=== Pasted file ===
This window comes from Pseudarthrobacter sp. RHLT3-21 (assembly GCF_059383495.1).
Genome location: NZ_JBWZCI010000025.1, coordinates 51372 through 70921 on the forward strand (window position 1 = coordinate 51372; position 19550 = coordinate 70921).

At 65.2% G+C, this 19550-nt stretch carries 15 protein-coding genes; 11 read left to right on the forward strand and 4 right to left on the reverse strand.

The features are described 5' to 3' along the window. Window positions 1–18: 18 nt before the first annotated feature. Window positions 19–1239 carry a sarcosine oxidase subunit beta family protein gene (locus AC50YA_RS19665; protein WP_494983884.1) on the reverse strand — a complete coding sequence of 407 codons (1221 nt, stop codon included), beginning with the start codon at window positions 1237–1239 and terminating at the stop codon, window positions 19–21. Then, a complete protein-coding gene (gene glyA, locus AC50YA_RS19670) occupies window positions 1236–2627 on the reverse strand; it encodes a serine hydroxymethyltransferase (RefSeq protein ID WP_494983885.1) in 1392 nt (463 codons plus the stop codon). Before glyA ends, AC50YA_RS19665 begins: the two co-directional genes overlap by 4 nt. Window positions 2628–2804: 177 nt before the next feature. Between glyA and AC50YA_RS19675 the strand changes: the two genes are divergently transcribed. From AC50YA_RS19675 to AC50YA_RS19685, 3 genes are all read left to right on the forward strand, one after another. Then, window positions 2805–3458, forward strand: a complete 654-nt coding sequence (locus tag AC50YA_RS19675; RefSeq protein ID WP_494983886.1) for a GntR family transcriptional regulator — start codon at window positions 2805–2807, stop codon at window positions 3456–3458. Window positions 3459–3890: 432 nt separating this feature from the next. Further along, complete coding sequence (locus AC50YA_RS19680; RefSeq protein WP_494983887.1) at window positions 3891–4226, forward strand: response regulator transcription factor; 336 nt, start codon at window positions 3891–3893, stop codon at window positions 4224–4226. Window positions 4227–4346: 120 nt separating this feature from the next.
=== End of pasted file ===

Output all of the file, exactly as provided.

This window comes from Pseudarthrobacter sp. RHLT3-21 (assembly GCF_059383495.1).
Genome location: NZ_JBWZCI010000025.1, coordinates 51372 through 70921 on the forward strand (window position 1 = coordinate 51372; position 19550 = coordinate 70921).

At 65.2% G+C, this 19550-nt stretch carries 15 protein-coding genes; 11 read left to right on the forward strand and 4 right to left on the reverse strand.

The features are described 5' to 3' along the window. Window positions 1–18: 18 nt before the first annotated feature. Window positions 19–1239 carry a sarcosine oxidase subunit beta family protein gene (locus AC50YA_RS19665; protein WP_494983884.1) on the reverse strand — a complete coding sequence of 407 codons (1221 nt, stop codon included), beginning with the start codon at window positions 1237–1239 and terminating at the stop codon, window positions 19–21. Then, a complete protein-coding gene (gene glyA, locus AC50YA_RS19670) occupies window positions 1236–2627 on the reverse strand; it encodes a serine hydroxymethyltransferase (RefSeq protein ID WP_494983885.1) in 1392 nt (463 codons plus the stop codon). Before glyA ends, AC50YA_RS19665 begins: the two co-directional genes overlap by 4 nt. Window positions 2628–2804: 177 nt before the next feature. Between glyA and AC50YA_RS19675 the strand changes: the two genes are divergently transcribed. From AC50YA_RS19675 to AC50YA_RS19685, 3 genes are all read left to right on the forward strand, one after another. Then, window positions 2805–3458, forward strand: a complete 654-nt coding sequence (locus tag AC50YA_RS19675; RefSeq protein ID WP_494983886.1) for a GntR family transcriptional regulator — start codon at window positions 2805–2807, stop codon at window positions 3456–3458. Window positions 3459–3890: 432 nt separating this feature from the next. Further along, complete coding sequence (locus AC50YA_RS19680; RefSeq protein WP_494983887.1) at window positions 3891–4226, forward strand: response regulator transcription factor; 336 nt, start codon at window positions 3891–3893, stop codon at window positions 4224–4226. Window positions 4227–4346: 120 nt separating this feature from the next.